Potted olive tree.

An olive tree. Peace. Source: Brown Design Inc.  (Feature photo at top:  The Guardian.)

 

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Home trends 2015

I’m going for longevity with my material and decorating choices in House By The Water.  However, despite my best efforts to stay true to this, I am not immune to trends.  My preoccupation with beautiful homes on Pinterest and tempting homewares on Instagram and my penchant for watching the likes of “The Block” and “Reno Rumble”, means that I can be a sucker for trends.  Sometimes I get sensible and reign myself in, but sometimes it’s hard to distinguish between fad and enduring style.    Take for example, the style of these sofas that I’m coveting.

They are definitely on trend.  I guess they could be described as Scandinavian style, but I think they look good in Australian “earthy” homes.  I’m seeing them everywhere.  I like them for their height off the floor, allowing the floor space to look larger, and for their simplicity.  But have I been brainwashed?  Am I better off with a more solid design, that is more conducive to slouchy, feet-up moments?

Anyway, I digress.  So far on this blog, I’ve tried not to offend too many readers.  It is with some trepidation that I introduce this topic, but after a recent conversation with one of my readers about an “unnamed material” being used for pendant lighting and the possibility that such “unnamed material” may be a passing fad, I couldn’t resist.  You have all been so lovely, commenting when you see something you like on this blog, but I think you are a little shy when it comes to saying “yuck”.  (Aunty Kate, you may be the exception!)  But readers, I feel I know you well enough now, that you can hit me with the truth.  Tell me what decorating trends you love, those you hate, and especially those beautiful things that you think stand the test of time.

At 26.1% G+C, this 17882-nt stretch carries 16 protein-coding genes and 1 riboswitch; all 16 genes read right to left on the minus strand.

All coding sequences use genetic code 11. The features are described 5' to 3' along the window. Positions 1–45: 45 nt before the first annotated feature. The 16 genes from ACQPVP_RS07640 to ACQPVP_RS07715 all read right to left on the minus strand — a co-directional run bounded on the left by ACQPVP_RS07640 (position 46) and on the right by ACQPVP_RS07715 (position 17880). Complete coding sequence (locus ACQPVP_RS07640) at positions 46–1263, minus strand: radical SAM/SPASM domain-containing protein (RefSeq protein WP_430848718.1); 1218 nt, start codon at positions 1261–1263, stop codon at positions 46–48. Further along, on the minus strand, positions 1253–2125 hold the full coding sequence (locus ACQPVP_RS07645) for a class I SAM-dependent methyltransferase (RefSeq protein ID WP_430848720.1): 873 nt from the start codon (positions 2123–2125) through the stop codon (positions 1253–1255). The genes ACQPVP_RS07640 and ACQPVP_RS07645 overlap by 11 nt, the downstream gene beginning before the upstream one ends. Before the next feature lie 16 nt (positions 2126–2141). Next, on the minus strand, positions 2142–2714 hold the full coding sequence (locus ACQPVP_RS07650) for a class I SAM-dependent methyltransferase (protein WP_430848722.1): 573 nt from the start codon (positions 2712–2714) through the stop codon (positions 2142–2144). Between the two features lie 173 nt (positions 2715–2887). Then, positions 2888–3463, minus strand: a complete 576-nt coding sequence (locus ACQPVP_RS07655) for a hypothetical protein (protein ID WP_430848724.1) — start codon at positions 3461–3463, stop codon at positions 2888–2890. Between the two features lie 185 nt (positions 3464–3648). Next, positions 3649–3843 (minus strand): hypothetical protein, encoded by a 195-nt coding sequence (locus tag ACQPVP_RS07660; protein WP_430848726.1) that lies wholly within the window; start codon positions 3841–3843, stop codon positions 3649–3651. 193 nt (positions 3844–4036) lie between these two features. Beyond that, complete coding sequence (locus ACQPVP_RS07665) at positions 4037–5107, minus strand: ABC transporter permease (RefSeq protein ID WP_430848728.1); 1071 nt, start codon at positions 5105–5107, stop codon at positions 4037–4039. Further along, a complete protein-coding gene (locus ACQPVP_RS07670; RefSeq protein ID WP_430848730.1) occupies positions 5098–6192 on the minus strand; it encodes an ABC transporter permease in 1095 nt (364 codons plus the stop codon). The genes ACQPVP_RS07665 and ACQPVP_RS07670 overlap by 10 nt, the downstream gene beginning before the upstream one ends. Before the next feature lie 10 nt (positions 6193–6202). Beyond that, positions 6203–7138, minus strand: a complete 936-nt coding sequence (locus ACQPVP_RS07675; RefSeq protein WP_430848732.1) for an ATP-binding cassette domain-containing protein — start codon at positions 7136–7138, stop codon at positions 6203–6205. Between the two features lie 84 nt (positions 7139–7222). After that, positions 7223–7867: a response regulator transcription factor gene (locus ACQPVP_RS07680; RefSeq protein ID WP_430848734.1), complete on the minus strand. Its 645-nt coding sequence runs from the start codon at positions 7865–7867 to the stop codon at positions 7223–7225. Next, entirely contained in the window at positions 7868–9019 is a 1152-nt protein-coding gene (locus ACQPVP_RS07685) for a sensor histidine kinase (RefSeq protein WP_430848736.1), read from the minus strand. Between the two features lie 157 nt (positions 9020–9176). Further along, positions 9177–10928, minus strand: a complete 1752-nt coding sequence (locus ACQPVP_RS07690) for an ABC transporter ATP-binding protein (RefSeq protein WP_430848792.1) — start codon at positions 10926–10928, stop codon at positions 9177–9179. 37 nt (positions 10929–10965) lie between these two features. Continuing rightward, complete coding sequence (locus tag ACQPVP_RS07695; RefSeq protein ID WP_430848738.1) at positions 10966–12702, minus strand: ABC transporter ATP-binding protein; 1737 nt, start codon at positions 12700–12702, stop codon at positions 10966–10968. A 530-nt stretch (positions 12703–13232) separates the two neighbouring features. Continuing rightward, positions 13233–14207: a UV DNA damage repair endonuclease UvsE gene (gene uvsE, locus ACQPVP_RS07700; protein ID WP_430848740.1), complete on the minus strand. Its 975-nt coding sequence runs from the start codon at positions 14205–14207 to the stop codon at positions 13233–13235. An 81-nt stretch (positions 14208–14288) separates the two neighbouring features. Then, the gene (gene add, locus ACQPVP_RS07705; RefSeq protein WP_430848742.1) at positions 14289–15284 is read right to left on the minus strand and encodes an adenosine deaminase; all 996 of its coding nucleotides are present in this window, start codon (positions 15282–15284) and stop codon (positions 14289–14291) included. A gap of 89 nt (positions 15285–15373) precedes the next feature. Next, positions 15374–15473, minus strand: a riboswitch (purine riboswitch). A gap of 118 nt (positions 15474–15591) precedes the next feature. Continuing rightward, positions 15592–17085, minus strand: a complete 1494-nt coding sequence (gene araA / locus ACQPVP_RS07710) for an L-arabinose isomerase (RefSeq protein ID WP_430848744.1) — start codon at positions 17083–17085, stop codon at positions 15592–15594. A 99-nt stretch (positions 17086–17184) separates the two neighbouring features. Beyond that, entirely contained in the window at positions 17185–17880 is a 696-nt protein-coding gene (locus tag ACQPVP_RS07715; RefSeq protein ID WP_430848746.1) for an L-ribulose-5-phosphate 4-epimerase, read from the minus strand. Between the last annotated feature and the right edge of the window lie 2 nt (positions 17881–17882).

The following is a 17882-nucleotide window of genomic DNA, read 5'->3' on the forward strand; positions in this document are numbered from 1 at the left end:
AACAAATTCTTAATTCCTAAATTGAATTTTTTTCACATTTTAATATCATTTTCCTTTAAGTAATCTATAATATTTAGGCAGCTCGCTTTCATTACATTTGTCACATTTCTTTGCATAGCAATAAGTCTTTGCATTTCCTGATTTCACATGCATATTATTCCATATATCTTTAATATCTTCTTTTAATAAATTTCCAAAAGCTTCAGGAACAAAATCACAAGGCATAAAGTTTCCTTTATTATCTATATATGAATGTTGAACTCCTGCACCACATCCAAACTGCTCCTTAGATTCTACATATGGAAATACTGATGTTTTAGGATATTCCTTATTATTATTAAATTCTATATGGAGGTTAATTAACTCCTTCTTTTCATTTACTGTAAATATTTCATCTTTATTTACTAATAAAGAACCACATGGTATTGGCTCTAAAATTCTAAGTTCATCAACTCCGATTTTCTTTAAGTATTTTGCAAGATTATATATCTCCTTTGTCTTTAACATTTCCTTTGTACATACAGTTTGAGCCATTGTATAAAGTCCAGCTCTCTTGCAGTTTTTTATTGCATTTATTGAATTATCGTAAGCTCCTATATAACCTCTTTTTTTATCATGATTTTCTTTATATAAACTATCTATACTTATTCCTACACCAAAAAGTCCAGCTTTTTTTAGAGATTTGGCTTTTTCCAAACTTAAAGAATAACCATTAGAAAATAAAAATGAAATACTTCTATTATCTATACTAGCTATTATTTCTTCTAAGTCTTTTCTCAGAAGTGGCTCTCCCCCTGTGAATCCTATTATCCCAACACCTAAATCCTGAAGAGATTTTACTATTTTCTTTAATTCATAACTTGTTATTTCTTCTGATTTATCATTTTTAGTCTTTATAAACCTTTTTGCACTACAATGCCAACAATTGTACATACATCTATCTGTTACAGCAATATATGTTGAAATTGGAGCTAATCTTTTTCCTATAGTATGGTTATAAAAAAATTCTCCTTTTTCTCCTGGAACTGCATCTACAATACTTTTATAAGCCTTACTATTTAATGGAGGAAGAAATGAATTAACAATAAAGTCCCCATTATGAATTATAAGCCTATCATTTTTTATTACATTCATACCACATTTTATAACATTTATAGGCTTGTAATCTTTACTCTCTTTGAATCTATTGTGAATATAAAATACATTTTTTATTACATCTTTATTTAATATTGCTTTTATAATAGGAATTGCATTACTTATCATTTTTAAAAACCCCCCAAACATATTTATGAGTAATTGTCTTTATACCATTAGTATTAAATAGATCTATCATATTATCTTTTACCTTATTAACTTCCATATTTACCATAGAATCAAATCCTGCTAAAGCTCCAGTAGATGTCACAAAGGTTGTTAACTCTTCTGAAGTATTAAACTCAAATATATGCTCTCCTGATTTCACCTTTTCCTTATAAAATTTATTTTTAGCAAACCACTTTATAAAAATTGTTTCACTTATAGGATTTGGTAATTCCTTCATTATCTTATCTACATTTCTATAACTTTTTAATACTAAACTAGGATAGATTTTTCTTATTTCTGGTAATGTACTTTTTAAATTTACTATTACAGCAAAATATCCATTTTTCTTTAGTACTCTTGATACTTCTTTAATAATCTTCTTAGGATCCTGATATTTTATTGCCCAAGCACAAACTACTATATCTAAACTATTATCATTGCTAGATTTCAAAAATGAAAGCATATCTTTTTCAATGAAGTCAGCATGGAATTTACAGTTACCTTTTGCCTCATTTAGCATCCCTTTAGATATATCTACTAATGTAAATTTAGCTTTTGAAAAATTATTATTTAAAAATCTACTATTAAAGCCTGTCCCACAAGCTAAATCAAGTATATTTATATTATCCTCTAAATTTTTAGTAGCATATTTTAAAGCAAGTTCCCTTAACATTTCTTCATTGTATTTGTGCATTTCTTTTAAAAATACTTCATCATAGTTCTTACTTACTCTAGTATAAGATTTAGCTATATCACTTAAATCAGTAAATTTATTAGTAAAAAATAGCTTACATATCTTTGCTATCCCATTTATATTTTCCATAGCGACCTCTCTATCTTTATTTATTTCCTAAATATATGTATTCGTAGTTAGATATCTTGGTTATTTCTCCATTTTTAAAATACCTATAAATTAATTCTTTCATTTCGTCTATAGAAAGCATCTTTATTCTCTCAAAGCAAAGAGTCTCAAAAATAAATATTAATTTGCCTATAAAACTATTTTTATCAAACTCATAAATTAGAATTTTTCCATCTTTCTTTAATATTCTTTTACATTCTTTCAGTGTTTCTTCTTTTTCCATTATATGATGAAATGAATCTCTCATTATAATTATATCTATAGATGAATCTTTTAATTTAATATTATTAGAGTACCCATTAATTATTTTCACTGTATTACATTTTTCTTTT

I’ve got some pictures to show you of some current top trends.  Some I like, some I don’t.  Then there is a survey I prepared.  It’s just for fun.  It’s anonymous.  I’ll collate the results later and let you know how much we are like sheep!

  1. Copper

    Sources:  Kitchen, Pots.

  2. Plywood

    Sources:  Book shelves, kitchen.

  3. Human skulls

    Sources:  Bedding, wall art, planters.

  4. Shibori prints

    Sources:  Tea towels, cushions, bed cover.

  5. Animal heads

    Sources: 1.  Country Living, 2.  Domino,  3.  Fran Parente.

  6. Geometric patterns

    Sources:  Black vases, Armadillo Rug, Kitchen.

  7. Chunky knits

    Sources:  Bed cover, Throws, Jacqui Fink art.

  8. Marsala

    Sources:  Sofa (unverified), wall paint.

  9. Fiddle leaf figs

    Vogue Living

    Photo:  Eve Wilson for Vogue Living

  10. Pineapple decor

    Sources:  Clock, Print, Wall Sconce, Chair.

Click “HERE” to access the survey.

Got a home decor trend that you love to hate?  Feel free to get it off your chest by leaving a comment!  I promise not to be offended.  Homes would be boring if we all liked the same things!

What about a trend that you just can’t resist even though you know it’ll soon be “so last year”?

(Feature photo by Eve Wilson for The Design Files.)